A real estate agency’s miscommunication has resulted in a rude shock for a couple who discovered potential tenants trying to inspect their house for the new owner.
The sale of the couple’s property was not due to settle until 11 March, when they arrived at the house to see a “For lease" sign in the front yard and potential tenants waiting to inspect the property.
Barry Plant Werribee was the agency that arranged the rental inspection without notifying the current owners.
Barry Plant chief executive Mike McCarthy told Residential Property Manager the incident came down to a failure in communication at the office.
“The new purchaser was obviously keen to get a tenant in as quickly as they could,” he said.
“The salesperson communicated with the rental department saying that was the case and the property is vacant so it shouldn’t be a problem opening it.
“The problem was there was no communication with the current owner prior to settlement.”
Mr McCarthy said it was important to mention that nobody actually inspected the property.
“It was about to happen, the owner arrived as I understand it, and obviously expressed their displeasure with it, and the open was immediately shut down,” he said.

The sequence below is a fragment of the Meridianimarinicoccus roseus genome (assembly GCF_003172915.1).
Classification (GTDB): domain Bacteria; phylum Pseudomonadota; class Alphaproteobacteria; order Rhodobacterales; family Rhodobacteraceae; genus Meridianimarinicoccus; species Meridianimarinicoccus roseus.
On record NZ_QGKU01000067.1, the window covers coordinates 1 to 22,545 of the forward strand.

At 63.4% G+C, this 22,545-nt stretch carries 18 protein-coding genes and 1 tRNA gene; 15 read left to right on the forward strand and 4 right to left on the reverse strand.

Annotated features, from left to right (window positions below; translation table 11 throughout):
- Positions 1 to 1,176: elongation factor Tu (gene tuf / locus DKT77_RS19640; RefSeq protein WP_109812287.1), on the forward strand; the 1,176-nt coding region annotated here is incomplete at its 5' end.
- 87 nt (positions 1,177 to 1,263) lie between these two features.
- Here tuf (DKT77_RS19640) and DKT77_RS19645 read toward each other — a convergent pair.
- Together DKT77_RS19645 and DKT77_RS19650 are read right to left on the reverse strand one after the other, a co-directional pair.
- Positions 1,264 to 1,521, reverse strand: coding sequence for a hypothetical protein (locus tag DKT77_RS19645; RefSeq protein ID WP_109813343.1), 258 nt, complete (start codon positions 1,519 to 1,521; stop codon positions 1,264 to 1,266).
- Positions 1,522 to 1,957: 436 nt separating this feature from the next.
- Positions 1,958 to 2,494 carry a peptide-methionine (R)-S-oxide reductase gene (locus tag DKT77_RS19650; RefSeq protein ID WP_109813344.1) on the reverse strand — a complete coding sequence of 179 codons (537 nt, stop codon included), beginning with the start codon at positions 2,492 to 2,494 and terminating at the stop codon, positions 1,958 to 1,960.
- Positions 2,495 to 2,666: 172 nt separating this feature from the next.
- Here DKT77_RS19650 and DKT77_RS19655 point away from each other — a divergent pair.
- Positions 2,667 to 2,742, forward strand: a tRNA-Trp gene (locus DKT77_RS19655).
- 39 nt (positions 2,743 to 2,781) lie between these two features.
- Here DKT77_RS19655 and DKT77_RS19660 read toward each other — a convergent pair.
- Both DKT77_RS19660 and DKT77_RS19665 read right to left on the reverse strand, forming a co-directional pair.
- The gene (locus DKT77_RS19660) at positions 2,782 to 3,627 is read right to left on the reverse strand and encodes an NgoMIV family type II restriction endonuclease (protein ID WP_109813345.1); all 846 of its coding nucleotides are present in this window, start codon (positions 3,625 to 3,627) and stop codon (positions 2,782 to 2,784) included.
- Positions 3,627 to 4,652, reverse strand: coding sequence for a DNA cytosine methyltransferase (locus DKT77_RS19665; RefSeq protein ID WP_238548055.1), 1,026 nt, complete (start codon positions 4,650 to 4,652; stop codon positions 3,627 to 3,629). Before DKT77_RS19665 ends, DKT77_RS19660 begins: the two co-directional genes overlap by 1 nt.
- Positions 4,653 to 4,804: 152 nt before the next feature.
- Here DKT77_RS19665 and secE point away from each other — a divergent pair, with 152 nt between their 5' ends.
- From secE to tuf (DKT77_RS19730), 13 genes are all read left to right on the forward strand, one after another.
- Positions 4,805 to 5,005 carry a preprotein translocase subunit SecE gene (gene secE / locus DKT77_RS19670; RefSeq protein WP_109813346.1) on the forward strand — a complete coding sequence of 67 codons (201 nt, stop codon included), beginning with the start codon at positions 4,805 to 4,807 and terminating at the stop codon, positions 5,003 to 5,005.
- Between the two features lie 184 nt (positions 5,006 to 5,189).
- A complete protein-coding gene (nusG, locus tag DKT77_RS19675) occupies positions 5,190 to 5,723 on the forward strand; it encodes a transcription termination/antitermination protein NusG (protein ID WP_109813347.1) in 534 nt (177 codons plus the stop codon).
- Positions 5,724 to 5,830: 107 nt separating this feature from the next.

Mr McCarthy said he couldn’t see the mistake happening again in the future.
“I think in this case it was an overenthusiastic salesperson who was trying to do right by the new owner, and simply hadn’t followed the right procedure,” he said.
“They will learn from it and they will move on and it won’t happen again.”
The woman in the couple, who requested to be known only as Faye, told radio station 3AW that the incident did nothing to help the reputation of the real estate industry.
"It's things like this that make you lose trust in the real estate industry," she said.
"They organised an inspection of the property, but I'm the owner and I knew nothing about it. If they had called me I probably would have said yes.”
Mr McCarthy said the director of the office had contacted the owners to apologise.
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